Song & dance
Benny Green The Final Curtain John Wolfson (Chappell and Andre Deutsch £7.95) Ever since Gilbert and Sullivan died, Savoyard scholarship has embodied a curious contradiction—the industry has somehow contrived to remain moribund while flourishing mightily. Books pour off the production line, but the critical balance remains in perfect stasis. Here is a hearty reminiscence by some tedious tenor, and here to follow it is a book of Green Room chitchat, and here to follow that is the 'story' of Gilbert and Sullivan told yet again by someone who wasn't there at the time. I have read several new books about the partnership in the last five years, and in none of them has there been anything we did not know before. Last year, in casual conversation with Ira Gershwin, I learned more in five minutes about the degree of Gilbert's musical illiteracy than in all the reading of the past five years. The last publication which shed fresh light on the subject was perhaps Audrey Williamson's Gilbert and Sullivan: A New Assessment in 1953, which is why I am as much surprised as delighted by the appearance of a book by an American scholar which actually sidesteps the professional Savoyards and is resourceful enough to take a hard look at the text.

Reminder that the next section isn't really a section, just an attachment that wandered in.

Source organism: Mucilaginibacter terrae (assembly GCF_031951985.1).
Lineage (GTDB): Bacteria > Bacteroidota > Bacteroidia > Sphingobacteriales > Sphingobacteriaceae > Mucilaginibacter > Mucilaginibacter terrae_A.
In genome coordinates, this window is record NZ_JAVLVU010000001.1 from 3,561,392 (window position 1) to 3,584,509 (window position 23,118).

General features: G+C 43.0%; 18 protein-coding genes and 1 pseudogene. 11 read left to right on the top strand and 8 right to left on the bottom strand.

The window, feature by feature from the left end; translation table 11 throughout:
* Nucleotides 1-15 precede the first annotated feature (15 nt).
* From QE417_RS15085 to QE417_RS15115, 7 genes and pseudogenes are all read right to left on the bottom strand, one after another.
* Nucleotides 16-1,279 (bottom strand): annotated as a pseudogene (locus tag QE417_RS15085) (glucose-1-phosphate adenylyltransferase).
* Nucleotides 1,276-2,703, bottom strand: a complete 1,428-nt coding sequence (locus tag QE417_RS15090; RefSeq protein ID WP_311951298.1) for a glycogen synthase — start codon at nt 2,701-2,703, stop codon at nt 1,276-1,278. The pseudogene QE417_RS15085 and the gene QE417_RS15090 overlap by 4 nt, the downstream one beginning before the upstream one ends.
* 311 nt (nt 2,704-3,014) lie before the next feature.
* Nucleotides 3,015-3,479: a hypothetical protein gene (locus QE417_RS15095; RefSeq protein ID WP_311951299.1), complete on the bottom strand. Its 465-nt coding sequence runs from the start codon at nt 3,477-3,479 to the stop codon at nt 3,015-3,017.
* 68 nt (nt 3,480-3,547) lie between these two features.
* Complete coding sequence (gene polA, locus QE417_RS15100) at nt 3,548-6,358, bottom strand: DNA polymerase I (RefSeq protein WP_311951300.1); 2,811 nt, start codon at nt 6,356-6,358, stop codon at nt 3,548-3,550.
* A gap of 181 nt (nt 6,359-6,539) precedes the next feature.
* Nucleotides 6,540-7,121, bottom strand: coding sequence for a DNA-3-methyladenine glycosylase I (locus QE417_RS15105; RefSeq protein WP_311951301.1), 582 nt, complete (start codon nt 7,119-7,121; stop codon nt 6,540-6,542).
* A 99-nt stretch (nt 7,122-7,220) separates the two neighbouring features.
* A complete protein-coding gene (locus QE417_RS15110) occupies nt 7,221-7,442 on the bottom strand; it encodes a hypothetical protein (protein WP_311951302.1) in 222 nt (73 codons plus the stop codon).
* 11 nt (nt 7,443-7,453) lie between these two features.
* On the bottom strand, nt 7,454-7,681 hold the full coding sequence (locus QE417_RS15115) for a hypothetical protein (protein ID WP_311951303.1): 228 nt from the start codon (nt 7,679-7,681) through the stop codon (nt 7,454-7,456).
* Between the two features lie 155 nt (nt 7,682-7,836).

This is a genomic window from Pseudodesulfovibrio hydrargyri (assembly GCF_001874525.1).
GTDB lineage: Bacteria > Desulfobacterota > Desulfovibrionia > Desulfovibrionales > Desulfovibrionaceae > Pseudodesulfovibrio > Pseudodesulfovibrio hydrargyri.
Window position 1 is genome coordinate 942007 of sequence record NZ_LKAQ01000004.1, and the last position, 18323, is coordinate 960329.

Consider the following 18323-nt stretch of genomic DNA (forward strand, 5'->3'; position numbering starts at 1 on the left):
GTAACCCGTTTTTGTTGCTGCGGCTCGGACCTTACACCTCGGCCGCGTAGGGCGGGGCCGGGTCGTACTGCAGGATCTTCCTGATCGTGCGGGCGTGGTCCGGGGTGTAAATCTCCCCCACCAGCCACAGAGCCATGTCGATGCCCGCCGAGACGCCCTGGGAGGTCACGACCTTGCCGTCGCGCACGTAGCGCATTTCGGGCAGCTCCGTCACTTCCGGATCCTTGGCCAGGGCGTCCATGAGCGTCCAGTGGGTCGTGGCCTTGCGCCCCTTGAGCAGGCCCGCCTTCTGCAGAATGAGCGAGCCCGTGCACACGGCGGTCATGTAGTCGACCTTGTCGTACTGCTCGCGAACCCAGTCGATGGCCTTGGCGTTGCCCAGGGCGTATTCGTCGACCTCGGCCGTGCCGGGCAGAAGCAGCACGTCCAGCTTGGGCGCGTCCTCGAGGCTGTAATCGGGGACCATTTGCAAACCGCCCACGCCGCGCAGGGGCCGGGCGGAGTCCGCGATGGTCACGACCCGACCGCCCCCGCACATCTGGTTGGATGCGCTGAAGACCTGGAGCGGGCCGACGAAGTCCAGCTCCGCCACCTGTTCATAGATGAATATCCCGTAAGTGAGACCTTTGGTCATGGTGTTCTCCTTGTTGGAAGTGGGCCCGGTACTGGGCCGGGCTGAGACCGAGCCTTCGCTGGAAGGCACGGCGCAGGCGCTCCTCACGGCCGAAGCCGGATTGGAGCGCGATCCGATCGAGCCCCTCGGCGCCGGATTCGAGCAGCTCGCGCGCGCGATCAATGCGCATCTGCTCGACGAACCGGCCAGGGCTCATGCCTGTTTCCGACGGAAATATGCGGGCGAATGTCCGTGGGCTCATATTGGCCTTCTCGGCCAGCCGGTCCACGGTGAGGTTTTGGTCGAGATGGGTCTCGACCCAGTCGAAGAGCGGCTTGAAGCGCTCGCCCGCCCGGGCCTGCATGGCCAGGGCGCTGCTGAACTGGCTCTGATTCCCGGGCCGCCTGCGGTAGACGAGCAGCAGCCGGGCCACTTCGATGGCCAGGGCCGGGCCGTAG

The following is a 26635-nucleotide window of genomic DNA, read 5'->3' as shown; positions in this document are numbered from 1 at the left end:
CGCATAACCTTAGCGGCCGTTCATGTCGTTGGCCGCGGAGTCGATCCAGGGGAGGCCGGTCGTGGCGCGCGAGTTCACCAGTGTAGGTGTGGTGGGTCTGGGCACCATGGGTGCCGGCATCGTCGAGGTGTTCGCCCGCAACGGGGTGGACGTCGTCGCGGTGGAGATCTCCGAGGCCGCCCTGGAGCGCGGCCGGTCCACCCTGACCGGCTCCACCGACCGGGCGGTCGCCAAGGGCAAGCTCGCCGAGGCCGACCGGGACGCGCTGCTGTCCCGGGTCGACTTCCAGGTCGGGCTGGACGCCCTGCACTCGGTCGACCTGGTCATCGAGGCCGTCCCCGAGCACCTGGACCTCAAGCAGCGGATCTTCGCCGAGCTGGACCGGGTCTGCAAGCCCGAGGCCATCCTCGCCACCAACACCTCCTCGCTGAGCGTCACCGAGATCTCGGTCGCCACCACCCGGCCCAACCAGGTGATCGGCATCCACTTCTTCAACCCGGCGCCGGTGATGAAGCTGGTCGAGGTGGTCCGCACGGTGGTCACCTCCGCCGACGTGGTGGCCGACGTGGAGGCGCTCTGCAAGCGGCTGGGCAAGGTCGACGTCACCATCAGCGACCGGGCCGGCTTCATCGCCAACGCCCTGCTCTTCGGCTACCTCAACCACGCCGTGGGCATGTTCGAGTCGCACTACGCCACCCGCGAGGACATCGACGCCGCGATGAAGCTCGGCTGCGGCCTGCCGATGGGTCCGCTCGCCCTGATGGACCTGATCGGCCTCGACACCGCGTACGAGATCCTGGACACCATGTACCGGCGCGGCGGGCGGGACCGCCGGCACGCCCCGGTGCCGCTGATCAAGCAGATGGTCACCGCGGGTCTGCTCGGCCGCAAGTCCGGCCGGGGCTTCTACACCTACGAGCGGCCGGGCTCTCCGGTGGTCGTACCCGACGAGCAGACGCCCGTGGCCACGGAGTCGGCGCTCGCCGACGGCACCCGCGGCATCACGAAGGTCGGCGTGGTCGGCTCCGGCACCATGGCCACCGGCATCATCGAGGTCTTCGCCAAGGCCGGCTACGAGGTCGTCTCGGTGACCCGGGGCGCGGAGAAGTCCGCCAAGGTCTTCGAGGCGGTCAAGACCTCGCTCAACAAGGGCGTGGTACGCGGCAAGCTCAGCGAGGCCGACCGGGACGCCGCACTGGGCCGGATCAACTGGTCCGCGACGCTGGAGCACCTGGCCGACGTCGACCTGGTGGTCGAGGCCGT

So novel has this approach become with regard to the Savoy operas that, even if you do not altogether agree with the author's conclusions, you will probably feel inclined to thank him anyway for having taken the trouble to formulate them. The extent to which any text discloses home truths about the man responsible for it is a very delicate matter indeed; an example of the terrible fate awaiting a writer whose tact is over-. whelmed by his exegetical zeal was recently afforded by Charles Higham's biography of Conan Doyle, in which we learn that Doyle pushed Holmesoff the Reichenbach Falls to expiate his own guilt for having inadvertently killed his own wife by wrongly diagnosing her disease. In his attempt to unravel the events surrounding the last two ill-fated Gilbert-and-Sullivan collaborations, Utopia Limited and The Grand Duke, John Wolfson does not cavort half as fancifully as that, and also pays us the compliment of buttressing his arguments with textual evidence. The result is fascinating to anybody who has ever pondered, even for a moment, on that most peculiar of all shotgun weddings, the one between composer and lyricist.
Before proceeding with Wolfson's arguments, I had better first register my complaints. Mr Wolfson is not a very graceful stylist, and there are moments when the reader might feel inclined to take a steam roller to the prose. Not that there is all that much text anyway; what appears to be a reassuringly weighty volume of three hundred pages turns out to be less than half that size, with the inclusion of the entire libretti of the two operas bulking out the work. And there my grumbles end and my admiration begins. We have all heard to the point of boredom and beyond, of the famous Carpet dispute in which D'Oyly Carte and Sullivan tried a bit of sharp practice and Gilbert made mincemeat of them in response. What Wolfson has done is to assume, correctly of course, that the dust raised by that dispute never really settled and that any subsequent collaborations between the parties concerned would surely show signs of unease on the part of all concerned.